The popular understanding of religious freedom is the ability to attend the worship service of your choice on a regular basis. But is that a full definition?
In Dignitatis Humanae, The Second Vatican Council declared “that the human person has a right to religious freedom. This freedom means that all men are to be immune from coercion on the part of individuals or of social groups and of any human power, in such wise that no one is to be forced to act in a manner contrary to his own beliefs, whether privately or publicly, whether alone or in association with others, within due limits. . . that the right to religious freedom has its foundation in the very dignity of the human person as this dignity is known through the revealed word of God and by reason itself. This right of the human person to religious freedom is to be recognized in the constitutional law whereby society is governed and thus it is to become a civil right.
It is in accordance with their dignity as persons-that is, beings endowed with reason and free will and therefore privileged to bear personal responsibility-that all men should be at once impelled by nature and also bound by a moral obligation to seek the truth, especially religious truth. They are also bound to adhere to the truth, once it is known, and to order their whole lives in accord with the demands of truth.” (emphasis mine)
It should be clear, then, that religious freedom is about more than freedom of worship. Yes, in America we are blessed to be able to gather to pray with fellow believers without fear—something we would do well to remember is denied to many people in the world. But true faith demands more from us. We must also be free to exercise this faith in the public square. Our faith is supposed to animate everything we do.
As the USCCB wrote in a statement a few years ago, “Religious liberty is not only about our ability to go to Mass on Sunday or pray the Rosary at home. It is about whether we can make our contribution to the common good of all Americans. Can we do the good works our faith calls us to do, without having to compromise that very same faith? Without religious liberty properly understood, all Americans suffer, deprived of the essential contribution in education, health care, feeding the hungry, civil rights, and social services that religious Americans make every day, both here at home and overseas.”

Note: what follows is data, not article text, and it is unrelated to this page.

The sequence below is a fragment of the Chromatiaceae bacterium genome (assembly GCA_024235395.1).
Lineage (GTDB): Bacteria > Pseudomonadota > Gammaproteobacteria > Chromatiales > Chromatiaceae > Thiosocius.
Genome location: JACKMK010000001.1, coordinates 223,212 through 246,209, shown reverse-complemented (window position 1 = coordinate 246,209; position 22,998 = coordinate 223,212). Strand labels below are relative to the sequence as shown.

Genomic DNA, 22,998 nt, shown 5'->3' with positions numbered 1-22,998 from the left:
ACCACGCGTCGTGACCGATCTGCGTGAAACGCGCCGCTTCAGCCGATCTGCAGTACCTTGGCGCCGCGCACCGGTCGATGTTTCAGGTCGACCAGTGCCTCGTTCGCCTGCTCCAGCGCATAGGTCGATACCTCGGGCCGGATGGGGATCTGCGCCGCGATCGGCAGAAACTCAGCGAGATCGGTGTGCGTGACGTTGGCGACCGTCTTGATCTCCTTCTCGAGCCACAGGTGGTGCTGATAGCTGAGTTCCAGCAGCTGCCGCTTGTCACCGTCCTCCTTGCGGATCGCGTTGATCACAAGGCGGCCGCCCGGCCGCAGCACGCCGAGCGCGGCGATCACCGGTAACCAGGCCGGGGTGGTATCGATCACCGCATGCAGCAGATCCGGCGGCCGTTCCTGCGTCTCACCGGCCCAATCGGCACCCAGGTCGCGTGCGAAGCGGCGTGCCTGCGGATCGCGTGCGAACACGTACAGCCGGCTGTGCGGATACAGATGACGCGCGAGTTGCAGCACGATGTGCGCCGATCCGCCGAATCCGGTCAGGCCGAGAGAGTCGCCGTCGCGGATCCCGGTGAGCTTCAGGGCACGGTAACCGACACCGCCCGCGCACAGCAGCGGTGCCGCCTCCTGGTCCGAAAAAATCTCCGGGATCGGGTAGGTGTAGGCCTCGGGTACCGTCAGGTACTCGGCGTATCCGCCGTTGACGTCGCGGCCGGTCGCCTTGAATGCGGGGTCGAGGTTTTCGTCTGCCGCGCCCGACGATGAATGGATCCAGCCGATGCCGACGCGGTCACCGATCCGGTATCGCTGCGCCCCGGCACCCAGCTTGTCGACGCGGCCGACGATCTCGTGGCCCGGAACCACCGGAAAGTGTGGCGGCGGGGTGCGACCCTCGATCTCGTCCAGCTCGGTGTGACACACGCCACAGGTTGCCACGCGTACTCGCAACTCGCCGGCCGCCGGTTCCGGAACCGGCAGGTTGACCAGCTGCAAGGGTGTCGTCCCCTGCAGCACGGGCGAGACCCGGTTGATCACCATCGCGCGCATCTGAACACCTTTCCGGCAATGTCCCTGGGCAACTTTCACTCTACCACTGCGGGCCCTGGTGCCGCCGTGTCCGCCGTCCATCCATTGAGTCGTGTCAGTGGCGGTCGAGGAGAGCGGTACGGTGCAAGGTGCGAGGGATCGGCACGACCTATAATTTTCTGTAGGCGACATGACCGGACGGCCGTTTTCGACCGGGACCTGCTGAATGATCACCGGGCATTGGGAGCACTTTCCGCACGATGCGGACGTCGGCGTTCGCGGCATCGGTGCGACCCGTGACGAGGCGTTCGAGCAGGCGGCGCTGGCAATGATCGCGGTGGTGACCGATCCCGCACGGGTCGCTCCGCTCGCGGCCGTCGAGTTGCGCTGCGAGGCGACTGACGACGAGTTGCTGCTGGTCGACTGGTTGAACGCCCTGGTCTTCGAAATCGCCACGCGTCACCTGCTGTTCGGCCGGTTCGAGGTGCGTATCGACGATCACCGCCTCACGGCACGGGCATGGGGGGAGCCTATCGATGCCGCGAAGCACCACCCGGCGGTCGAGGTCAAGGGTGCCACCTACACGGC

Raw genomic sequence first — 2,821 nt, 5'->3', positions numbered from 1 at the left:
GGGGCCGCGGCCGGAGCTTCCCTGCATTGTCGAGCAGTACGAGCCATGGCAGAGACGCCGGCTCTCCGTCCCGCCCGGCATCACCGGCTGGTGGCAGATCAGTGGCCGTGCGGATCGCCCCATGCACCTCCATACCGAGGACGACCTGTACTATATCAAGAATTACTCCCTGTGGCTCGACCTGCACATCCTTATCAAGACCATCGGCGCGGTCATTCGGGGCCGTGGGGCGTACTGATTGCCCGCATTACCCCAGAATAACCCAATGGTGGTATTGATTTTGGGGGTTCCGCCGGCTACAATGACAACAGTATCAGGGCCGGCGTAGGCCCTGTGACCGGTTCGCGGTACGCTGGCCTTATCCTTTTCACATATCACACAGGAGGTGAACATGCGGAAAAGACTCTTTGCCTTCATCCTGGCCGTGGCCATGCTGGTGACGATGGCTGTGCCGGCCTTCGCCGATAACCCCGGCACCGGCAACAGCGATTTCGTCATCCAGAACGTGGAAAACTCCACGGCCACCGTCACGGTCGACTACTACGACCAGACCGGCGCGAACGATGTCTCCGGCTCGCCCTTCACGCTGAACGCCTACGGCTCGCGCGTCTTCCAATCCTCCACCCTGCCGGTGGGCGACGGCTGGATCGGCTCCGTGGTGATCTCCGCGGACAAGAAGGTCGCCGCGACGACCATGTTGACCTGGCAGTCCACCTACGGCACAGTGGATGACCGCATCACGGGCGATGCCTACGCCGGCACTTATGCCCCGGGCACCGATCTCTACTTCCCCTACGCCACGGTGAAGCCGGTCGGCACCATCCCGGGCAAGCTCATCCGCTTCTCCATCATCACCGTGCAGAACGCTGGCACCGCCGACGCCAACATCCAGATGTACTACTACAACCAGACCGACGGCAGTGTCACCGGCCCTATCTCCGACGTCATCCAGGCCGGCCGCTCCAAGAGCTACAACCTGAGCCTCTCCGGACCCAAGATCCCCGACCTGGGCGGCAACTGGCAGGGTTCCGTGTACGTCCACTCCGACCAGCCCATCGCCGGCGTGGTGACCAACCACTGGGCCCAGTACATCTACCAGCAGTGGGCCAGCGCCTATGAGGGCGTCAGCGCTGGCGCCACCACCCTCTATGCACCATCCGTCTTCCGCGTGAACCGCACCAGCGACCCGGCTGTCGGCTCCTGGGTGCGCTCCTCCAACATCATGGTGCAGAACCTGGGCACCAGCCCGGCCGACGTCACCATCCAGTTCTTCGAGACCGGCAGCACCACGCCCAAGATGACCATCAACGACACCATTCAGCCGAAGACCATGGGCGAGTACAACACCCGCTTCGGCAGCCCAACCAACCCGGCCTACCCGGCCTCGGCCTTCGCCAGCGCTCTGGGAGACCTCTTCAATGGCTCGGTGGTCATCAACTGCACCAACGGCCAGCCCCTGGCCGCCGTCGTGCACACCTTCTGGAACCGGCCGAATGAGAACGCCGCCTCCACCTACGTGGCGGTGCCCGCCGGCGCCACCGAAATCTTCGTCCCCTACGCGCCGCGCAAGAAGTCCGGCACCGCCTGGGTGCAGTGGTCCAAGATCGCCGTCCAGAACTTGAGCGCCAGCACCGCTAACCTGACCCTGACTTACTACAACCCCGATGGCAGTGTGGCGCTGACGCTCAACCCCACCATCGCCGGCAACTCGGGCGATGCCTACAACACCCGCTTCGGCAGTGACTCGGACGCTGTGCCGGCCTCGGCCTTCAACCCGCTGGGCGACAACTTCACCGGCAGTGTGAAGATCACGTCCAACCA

I have blogged on this before. Even though as any reader knows I am a strong supporter of the Affordable Care Act, I was NOT a fan of the contraceptive mandate and I wrote about that here. I have also written about our duty to welcome the stranger and how some of the former administration’s policies threatened that.
Vatican documents acknowledge the right of the state to regulate the exercise of religion in the interests of the public good. A recent example of how fraught that can be is the limits on gatherings that were imposed during the height of the pandemic as public health measures—something I fully supported. I think the danger to the Church from limits on believers’ ability to act in the public square is by far the greater concern. Non-believers who ask us to confine our beliefs to our houses of worship do not really understand what faith demands of us.
Catholics must also be wary of limitations being placed on adherents to other faiths, even ones whose practices may seem alien to us. We must defend their freedom if we wish our own to remain protected.
This post was inspired by Montse Alvarado’s Talk in the OSV Talks series, a series of topics from prominent Catholic leaders to spark discussion, explore new or re-explore old approaches, and inspire creative thinking, all from the heart of the Church. Ms. Alvarado is VP and Executive Director of the Becket Fund for Religious Liberty, “a non-profit, public-interest legal and educational institute with a mission to protect the free expression of all faiths.”